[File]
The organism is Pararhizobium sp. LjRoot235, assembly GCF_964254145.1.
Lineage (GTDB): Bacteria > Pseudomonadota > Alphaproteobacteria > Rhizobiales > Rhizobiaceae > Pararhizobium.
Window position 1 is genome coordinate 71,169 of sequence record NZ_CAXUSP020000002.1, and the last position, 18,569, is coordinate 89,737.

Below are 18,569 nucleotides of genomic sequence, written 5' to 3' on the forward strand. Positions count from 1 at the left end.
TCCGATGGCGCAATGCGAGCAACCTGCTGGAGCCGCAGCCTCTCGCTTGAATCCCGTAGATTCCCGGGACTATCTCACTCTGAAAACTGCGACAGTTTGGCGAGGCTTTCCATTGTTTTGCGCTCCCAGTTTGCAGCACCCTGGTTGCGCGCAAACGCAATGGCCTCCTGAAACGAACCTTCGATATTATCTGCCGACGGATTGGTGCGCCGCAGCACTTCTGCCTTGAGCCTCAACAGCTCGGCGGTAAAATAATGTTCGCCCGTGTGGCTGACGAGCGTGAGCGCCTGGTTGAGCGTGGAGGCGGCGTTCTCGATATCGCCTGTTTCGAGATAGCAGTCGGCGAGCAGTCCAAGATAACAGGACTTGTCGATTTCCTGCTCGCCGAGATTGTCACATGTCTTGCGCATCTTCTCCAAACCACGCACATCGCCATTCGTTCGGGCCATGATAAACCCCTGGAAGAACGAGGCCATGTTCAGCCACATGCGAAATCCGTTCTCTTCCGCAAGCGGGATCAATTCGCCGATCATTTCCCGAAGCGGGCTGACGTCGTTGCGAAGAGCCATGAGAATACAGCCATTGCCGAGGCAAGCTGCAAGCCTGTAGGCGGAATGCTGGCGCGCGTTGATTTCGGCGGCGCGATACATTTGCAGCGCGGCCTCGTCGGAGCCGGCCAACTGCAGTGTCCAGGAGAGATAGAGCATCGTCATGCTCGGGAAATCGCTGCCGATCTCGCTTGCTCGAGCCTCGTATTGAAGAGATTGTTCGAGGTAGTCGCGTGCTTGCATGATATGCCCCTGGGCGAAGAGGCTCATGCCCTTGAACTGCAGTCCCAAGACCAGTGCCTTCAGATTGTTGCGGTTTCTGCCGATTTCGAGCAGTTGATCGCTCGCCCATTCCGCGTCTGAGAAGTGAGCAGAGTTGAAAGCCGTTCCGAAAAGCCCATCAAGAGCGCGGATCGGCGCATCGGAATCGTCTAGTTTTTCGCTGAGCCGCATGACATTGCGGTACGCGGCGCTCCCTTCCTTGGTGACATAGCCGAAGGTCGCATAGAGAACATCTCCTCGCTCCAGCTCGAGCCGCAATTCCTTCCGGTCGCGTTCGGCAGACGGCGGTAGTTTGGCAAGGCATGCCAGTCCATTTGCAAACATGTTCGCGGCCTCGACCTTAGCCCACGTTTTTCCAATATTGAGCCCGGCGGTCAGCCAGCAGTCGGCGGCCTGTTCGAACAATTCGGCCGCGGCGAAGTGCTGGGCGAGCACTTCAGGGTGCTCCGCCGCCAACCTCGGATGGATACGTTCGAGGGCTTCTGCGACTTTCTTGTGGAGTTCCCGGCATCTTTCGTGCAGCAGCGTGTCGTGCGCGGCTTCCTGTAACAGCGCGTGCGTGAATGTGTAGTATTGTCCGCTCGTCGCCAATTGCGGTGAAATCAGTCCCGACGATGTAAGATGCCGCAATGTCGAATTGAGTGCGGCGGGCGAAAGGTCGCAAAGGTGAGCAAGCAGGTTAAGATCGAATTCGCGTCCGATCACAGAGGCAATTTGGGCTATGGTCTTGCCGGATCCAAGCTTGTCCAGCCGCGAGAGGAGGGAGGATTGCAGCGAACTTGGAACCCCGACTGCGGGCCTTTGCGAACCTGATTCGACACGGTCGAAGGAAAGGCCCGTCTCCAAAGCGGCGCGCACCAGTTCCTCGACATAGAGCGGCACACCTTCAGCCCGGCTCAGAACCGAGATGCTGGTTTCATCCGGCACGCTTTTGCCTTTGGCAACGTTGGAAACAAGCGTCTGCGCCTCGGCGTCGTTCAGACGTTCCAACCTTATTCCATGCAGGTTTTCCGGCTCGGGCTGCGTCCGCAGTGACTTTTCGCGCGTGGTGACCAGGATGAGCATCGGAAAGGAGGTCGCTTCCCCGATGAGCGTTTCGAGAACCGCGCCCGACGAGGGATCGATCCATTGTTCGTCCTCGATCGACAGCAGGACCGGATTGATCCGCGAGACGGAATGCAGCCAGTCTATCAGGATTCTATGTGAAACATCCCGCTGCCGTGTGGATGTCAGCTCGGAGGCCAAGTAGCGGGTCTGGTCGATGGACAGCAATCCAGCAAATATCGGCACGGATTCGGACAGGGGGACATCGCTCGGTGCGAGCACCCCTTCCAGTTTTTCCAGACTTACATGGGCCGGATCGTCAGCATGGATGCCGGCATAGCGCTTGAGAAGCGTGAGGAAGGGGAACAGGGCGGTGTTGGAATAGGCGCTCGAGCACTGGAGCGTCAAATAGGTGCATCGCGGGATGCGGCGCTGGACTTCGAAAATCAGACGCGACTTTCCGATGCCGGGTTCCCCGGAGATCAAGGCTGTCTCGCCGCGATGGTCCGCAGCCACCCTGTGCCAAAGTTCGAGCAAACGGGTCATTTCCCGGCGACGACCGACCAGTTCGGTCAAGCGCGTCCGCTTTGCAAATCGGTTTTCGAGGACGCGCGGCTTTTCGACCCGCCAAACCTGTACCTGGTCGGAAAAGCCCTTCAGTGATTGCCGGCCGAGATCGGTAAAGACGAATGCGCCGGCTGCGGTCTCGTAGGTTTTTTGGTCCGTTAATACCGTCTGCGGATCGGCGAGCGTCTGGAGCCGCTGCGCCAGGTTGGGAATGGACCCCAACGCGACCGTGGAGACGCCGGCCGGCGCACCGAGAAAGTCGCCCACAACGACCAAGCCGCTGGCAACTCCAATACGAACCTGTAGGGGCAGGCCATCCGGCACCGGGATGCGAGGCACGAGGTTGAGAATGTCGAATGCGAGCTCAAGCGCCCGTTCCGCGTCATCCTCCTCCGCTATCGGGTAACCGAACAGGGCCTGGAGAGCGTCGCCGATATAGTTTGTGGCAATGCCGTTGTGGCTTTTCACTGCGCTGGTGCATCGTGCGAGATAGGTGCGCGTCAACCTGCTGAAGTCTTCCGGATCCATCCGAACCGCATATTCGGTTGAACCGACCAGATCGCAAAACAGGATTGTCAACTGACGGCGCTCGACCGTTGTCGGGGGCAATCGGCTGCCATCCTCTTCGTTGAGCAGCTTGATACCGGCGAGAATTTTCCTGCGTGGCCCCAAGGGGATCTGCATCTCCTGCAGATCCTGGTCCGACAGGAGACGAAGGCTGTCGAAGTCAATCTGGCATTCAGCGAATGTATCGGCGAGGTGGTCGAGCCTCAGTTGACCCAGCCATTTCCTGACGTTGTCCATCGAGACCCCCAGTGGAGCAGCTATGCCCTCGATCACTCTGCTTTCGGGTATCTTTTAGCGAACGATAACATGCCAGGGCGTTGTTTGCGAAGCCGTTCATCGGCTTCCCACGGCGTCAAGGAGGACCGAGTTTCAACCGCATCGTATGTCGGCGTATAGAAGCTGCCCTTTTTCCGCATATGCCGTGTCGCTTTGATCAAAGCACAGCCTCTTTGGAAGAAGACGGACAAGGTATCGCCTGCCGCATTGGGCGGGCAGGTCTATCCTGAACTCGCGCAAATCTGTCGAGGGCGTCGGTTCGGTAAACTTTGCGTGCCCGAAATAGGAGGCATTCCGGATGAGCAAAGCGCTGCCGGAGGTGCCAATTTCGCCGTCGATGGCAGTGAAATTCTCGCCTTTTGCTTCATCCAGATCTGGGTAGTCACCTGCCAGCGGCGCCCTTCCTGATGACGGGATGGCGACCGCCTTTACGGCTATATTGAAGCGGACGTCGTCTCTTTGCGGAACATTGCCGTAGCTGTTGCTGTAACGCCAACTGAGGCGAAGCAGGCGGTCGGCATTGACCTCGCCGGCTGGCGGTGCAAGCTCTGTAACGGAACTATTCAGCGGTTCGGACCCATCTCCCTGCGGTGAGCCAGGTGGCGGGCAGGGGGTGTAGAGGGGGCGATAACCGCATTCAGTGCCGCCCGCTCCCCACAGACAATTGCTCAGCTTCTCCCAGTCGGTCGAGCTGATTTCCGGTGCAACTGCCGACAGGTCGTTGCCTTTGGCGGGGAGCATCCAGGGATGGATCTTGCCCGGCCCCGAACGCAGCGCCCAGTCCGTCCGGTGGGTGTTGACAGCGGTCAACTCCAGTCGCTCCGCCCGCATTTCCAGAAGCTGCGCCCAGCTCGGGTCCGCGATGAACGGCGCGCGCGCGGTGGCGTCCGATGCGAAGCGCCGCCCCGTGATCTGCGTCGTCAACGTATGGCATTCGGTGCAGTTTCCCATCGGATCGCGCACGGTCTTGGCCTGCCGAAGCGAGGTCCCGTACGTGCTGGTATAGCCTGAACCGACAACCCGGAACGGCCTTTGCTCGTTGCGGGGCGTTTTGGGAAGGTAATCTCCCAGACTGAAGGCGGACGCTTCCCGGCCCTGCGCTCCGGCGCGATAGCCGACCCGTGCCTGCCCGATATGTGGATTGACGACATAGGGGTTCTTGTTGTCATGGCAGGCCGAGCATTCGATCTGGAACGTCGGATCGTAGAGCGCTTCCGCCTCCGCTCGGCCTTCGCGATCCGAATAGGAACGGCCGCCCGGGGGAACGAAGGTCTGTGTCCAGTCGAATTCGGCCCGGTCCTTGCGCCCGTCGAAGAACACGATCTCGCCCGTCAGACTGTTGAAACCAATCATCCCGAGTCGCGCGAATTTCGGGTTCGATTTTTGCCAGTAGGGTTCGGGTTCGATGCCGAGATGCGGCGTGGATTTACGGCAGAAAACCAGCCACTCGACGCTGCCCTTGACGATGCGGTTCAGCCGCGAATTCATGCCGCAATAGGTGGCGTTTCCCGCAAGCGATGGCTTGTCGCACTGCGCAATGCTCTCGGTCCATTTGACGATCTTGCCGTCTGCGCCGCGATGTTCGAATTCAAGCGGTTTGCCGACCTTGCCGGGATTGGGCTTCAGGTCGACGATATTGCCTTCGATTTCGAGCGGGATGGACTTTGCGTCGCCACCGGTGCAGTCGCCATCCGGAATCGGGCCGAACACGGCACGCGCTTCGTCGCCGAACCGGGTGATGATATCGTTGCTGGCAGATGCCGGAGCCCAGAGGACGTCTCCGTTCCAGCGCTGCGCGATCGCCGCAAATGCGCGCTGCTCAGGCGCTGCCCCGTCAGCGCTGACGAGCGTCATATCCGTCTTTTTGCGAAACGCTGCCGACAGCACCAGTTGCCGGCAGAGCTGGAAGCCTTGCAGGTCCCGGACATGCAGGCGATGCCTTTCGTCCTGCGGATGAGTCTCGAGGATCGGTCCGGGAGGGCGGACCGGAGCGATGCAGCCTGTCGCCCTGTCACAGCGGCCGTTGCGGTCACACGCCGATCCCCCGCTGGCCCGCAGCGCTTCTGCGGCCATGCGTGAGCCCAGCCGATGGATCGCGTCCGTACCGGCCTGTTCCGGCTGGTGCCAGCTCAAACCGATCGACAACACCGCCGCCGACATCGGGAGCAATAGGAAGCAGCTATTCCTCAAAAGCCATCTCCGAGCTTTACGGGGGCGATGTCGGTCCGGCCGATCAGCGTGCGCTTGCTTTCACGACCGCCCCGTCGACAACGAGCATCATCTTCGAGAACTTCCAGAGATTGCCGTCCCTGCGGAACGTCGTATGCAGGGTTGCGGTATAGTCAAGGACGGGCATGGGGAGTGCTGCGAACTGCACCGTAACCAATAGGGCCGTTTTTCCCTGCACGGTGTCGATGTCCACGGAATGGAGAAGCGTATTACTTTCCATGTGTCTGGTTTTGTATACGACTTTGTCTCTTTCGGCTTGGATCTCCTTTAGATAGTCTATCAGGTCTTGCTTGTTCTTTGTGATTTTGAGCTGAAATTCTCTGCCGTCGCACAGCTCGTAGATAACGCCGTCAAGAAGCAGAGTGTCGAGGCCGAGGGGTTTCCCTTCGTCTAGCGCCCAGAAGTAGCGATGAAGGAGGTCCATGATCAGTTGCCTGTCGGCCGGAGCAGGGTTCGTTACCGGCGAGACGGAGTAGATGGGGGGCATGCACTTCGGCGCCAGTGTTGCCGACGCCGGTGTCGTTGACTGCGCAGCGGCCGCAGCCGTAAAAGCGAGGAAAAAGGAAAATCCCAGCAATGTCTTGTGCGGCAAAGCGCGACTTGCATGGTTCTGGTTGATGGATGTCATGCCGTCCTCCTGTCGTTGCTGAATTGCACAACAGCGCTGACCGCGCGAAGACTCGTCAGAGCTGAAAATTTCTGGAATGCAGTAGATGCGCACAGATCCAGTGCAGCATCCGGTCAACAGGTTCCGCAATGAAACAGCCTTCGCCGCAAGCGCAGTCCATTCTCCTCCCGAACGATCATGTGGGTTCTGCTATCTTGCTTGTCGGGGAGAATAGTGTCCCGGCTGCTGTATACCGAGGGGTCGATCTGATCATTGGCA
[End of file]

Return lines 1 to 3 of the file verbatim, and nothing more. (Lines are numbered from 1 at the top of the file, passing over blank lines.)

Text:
The organism is Pararhizobium sp. LjRoot235, assembly GCF_964254145.1.
Lineage (GTDB): Bacteria > Pseudomonadota > Alphaproteobacteria > Rhizobiales > Rhizobiaceae > Pararhizobium.
Window position 1 is genome coordinate 71,169 of sequence record NZ_CAXUSP020000002.1, and the last position, 18,569, is coordinate 89,737.